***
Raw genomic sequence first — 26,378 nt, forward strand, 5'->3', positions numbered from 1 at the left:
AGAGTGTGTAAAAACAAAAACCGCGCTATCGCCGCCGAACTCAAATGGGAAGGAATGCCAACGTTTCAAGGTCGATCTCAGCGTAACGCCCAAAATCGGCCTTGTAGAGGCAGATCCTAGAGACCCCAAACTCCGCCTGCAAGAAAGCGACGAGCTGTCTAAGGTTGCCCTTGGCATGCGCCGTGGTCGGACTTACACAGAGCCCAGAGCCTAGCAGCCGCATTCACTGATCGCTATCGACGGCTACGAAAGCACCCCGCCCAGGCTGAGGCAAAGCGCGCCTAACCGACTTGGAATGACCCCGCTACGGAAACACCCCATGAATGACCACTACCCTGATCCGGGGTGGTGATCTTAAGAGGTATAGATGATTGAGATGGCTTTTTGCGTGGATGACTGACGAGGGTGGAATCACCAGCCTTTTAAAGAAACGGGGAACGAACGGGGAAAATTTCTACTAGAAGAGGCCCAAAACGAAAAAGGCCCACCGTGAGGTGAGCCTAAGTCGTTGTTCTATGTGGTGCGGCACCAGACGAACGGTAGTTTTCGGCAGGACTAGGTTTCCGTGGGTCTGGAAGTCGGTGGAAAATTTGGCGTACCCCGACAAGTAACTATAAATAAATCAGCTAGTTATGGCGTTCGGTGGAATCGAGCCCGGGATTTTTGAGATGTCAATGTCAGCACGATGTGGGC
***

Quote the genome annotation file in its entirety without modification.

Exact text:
Raw genomic sequence first — 26,378 nt, forward strand, 5'->3', positions numbered from 1 at the left:
AGAGTGTGTAAAAACAAAAACCGCGCTATCGCCGCCGAACTCAAATGGGAAGGAATGCCAACGTTTCAAGGTCGATCTCAGCGTAACGCCCAAAATCGGCCTTGTAGAGGCAGATCCTAGAGACCCCAAACTCCGCCTGCAAGAAAGCGACGAGCTGTCTAAGGTTGCCCTTGGCATGCGCCGTGGTCGGACTTACACAGAGCCCAGAGCCTAGCAGCCGCATTCACTGATCGCTATCGACGGCTACGAAAGCACCCCGCCCAGGCTGAGGCAAAGCGCGCCTAACCGACTTGGAATGACCCCGCTACGGAAACACCCCATGAATGACCACTACCCTGATCCGGGGTGGTGATCTTAAGAGGTATAGATGATTGAGATGGCTTTTTGCGTGGATGACTGACGAGGGTGGAATCACCAGCCTTTTAAAGAAACGGGGAACGAACGGGGAAAATTTCTACTAGAAGAGGCCCAAAACGAAAAAGGCCCACCGTGAGGTGAGCCTAAGTCGTTGTTCTATGTGGTGCGGCACCAGACGAACGGTAGTTTTCGGCAGGACTAGGTTTCCGTGGGTCTGGAAGTCGGTGGAAAATTTGGCGTACCCCGACAAGTAACTATAAATAAATCAGCTAGTTATGGCGTTCGGTGGAATCGAGCCCGGGATTTTTGAGATGTCAATGTCAGCACGATGTGGGC